Brenda Stubbert was herself a Cape Breton fiddler (see her playing), but this tune was written in her honour by another Cape Breton fiddler, Jerry Holland. Jerry Holland played with an amazingly loose wrist and a jolly smile and here, I found him playing Brenda Stubbert’s.
It’s really not a tune that you would associate with a slow session… but it is widely played, much enjoyed and once you’ve learned the run by heart, the tune is not that difficult to play. It’s a very popular tune, easy to find on Youtube, and played everywhere from the US to Europe (here it is in a pub in Brittany).
I first heard Brenda Stubbert’s reel played by the amazing Lunasa, who only have a few live recordings on Youtube, but you can hear them playing Brenda Stubbert’s here (at 0:34 mins, but no film). Lunasa have the distinction of having been rendered into elegant anime characters, cartoons that actually seem to play their instruments!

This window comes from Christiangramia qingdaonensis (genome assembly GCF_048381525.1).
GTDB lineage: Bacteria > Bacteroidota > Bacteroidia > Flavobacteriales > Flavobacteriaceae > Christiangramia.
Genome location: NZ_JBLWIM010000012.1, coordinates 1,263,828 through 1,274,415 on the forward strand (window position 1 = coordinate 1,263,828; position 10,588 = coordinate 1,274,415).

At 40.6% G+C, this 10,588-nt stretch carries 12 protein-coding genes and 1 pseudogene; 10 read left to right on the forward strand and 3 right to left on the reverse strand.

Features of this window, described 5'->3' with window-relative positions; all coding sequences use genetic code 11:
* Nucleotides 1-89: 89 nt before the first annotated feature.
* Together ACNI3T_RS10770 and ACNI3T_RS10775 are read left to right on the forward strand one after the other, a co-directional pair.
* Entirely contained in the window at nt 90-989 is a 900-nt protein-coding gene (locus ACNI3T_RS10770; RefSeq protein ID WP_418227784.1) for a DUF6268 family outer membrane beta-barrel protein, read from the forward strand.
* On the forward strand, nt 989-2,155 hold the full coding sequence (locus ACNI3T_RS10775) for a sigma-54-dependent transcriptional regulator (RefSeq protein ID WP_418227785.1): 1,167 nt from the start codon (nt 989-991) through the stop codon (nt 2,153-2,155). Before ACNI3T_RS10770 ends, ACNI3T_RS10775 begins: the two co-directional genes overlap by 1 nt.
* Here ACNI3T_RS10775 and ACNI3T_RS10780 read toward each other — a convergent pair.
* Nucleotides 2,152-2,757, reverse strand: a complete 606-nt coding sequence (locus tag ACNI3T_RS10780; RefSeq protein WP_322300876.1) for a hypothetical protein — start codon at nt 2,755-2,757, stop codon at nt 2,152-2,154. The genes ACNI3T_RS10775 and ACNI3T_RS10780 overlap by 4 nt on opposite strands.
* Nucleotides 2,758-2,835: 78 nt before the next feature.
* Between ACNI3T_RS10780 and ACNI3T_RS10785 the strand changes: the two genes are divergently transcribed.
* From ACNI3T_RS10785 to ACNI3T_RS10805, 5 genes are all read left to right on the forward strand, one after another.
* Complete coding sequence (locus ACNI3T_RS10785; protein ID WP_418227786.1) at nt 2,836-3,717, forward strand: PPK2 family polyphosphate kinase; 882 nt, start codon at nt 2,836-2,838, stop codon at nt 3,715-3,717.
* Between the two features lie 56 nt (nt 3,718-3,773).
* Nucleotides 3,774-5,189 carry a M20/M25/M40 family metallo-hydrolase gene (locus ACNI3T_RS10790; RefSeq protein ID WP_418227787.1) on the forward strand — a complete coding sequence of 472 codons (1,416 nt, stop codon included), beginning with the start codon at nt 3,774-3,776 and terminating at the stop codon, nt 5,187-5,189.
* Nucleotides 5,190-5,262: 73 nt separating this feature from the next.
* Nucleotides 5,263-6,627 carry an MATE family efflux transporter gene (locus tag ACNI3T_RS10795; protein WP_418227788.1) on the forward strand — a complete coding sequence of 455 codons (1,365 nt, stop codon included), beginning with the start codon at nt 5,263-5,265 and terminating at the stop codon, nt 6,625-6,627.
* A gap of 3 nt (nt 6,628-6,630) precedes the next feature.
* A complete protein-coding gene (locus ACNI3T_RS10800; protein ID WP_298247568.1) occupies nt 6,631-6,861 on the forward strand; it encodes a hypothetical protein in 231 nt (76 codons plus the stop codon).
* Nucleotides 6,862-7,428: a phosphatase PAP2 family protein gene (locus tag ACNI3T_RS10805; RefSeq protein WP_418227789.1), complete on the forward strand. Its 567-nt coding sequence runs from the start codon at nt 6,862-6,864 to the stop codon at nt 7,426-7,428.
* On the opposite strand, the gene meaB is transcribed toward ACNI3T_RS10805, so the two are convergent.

The extraordinary Mac Umba (mix of bagpipes with Brazilian rhythms) also played Brenda Stubbert’s but I can only find it on iTunes (where you can hear the beginning for free).
Meanwhile, there are lots of recordings on Youtube… here are just a selection of what seemed useful ones:
Demonstration on a low whistle
Fiddle (from 1:50 mins)
Guitar, Flute and Fiddle (from 0:43 mins)
And another Guitar, Fiddle and Flute (from 1:31 mins)
Fiddle fingering close-up
And I couldn’t resist a link to a pop video using Brenda Stubbert’s (just to confirm it’s popularity!)
Brenda Stubbert’s reel pdf here
Notice that like the Hut on Staffin Island, Bert Mackenzie’s or Salmon Tails, part of the A part returns at the end of the B part.